Google to provide location service opt-out for Wi-Fi owners
On its European Public Policy Blog, Google has announced that it is to provide an option for wireless access point owners to opt-out from Google's location services. The location of private Wi-Fi systems is used by Google, and other operators, as one means to help estimate a phone user's location for the delivery of some services. However, many data protection authorities in Europe have objected to the practice and Google's move is in response to these objections.
Many phones that might access location-aware services do not have GPS, so other methods are needed to estimate location – data from cell towers is commonly used, but Google points out that this is not sufficiently accurate. When the Google cars travel around a country taking images for Street View, information about Wi-Fi systems is stored and used as the basis for location estimation. The database is also added to with additional data collected from phones.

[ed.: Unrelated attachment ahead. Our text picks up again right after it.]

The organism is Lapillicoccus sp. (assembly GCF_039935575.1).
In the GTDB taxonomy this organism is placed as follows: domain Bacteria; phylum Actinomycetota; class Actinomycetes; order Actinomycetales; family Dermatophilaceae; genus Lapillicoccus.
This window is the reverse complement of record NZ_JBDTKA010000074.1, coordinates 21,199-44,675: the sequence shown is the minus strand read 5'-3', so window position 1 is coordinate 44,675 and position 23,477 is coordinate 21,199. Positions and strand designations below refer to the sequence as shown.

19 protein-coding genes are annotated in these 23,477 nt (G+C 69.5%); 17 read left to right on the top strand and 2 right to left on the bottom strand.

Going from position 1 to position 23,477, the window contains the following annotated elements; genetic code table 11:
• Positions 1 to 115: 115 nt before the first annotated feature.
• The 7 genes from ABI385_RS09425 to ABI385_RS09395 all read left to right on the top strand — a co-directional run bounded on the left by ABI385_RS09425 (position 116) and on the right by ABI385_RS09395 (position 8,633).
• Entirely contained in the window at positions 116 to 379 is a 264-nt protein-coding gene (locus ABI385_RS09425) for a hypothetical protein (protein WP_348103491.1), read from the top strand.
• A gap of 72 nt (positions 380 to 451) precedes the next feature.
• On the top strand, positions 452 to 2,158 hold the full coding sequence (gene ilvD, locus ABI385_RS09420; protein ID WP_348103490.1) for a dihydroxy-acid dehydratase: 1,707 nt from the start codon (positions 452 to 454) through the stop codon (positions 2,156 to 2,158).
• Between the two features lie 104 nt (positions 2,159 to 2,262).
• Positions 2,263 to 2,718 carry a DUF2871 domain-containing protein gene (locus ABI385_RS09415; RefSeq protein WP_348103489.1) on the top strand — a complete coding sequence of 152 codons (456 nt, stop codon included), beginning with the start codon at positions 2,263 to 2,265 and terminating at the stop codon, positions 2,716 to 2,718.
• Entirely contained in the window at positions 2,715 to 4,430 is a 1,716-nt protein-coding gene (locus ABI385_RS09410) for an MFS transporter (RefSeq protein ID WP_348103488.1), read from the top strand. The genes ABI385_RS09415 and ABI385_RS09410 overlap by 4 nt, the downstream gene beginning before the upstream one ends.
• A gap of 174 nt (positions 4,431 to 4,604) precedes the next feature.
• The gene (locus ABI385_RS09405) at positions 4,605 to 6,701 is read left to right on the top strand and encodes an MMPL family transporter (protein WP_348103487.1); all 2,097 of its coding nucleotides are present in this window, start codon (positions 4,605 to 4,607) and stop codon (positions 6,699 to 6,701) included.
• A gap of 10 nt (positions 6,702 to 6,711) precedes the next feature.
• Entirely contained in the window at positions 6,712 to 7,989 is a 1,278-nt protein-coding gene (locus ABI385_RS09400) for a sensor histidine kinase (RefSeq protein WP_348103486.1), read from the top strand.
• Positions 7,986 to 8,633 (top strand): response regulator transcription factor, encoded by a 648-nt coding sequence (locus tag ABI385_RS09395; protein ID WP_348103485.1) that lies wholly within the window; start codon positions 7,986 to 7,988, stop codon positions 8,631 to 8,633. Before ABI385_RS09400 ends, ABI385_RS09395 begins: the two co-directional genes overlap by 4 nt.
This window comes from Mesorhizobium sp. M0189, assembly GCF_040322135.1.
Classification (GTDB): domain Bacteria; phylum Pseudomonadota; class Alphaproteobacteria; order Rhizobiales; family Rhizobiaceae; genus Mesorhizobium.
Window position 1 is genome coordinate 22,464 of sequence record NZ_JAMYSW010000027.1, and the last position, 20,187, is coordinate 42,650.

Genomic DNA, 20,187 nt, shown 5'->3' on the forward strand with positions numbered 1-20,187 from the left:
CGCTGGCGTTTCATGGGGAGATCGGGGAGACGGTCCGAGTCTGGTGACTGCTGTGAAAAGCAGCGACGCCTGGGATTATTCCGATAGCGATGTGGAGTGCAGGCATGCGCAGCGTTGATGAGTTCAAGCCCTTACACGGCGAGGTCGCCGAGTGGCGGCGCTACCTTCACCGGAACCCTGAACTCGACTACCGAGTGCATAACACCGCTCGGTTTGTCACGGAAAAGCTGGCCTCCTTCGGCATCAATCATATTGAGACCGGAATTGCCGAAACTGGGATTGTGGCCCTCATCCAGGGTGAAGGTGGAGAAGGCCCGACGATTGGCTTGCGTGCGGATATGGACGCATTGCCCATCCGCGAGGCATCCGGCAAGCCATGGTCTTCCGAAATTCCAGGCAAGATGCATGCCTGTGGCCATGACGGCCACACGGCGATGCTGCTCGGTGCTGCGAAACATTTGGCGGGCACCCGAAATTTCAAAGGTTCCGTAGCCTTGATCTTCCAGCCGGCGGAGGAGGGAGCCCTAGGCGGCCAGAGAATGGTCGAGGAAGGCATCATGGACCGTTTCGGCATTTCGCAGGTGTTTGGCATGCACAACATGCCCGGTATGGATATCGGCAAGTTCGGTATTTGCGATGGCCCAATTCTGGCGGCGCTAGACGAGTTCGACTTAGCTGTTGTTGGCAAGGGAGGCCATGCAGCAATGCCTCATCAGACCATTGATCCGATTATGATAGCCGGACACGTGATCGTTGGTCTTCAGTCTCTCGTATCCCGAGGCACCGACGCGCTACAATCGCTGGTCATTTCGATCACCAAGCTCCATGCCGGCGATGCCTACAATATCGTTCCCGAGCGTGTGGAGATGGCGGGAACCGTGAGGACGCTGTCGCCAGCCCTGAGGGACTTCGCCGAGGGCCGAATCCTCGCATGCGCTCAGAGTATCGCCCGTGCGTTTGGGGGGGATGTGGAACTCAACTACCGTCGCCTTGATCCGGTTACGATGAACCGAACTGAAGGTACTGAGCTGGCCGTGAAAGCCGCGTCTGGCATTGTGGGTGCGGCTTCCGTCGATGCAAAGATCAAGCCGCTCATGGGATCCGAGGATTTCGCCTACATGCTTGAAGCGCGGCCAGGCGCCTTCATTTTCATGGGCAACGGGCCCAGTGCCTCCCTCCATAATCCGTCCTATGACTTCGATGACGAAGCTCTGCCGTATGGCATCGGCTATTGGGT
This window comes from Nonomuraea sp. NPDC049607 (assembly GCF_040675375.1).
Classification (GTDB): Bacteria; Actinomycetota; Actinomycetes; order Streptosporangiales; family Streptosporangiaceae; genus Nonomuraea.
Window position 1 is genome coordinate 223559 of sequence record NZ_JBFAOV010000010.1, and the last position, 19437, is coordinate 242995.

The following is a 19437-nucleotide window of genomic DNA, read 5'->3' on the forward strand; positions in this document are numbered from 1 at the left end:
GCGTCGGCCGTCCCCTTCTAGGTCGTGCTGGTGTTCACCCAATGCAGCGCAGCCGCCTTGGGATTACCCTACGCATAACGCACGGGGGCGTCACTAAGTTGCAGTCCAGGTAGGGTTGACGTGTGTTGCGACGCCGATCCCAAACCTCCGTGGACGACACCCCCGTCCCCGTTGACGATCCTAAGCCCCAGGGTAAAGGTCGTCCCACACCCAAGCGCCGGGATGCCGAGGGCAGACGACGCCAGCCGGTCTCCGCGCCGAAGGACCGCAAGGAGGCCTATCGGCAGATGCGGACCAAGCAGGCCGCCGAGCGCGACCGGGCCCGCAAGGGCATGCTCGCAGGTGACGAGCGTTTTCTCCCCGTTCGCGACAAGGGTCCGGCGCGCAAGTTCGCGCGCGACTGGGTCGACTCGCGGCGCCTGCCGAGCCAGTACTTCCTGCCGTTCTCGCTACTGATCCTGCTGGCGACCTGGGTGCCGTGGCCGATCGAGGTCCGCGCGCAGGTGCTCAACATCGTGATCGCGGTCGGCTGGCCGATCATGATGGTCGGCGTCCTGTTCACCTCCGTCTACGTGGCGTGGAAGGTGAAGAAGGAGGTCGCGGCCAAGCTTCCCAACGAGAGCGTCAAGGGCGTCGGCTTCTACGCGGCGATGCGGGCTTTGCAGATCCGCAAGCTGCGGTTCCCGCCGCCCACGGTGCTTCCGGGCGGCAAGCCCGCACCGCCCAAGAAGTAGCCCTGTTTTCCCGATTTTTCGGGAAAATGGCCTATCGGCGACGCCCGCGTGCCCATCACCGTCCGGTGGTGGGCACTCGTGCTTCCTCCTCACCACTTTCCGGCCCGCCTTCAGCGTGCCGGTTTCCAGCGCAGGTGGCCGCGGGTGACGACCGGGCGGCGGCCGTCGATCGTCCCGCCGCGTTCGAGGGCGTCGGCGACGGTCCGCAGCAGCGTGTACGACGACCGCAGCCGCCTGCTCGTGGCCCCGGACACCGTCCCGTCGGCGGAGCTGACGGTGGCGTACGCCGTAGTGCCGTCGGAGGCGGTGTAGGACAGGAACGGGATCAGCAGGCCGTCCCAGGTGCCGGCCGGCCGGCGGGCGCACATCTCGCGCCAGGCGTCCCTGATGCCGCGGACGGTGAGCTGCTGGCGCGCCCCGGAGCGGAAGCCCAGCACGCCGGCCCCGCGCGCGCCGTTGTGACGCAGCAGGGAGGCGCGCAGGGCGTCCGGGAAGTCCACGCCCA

Google states that owners of wireless access points are not identified; only the MAC address and location are stored. As a result of the criticism it has received – and in order to be seen to be taking steps to protect people's privacy – from later this autumn owners worldwide will be able to opt out of the system and thereby not allow their access point details to be used. The exact time from when this will be available has not been announced; the method of opting-out has also not yet been described.
- Wi-Fi MAC addresses: Google's long-term memory, a report from The H.
- iPhone location data doesn't include a full movement profile, a report from The H.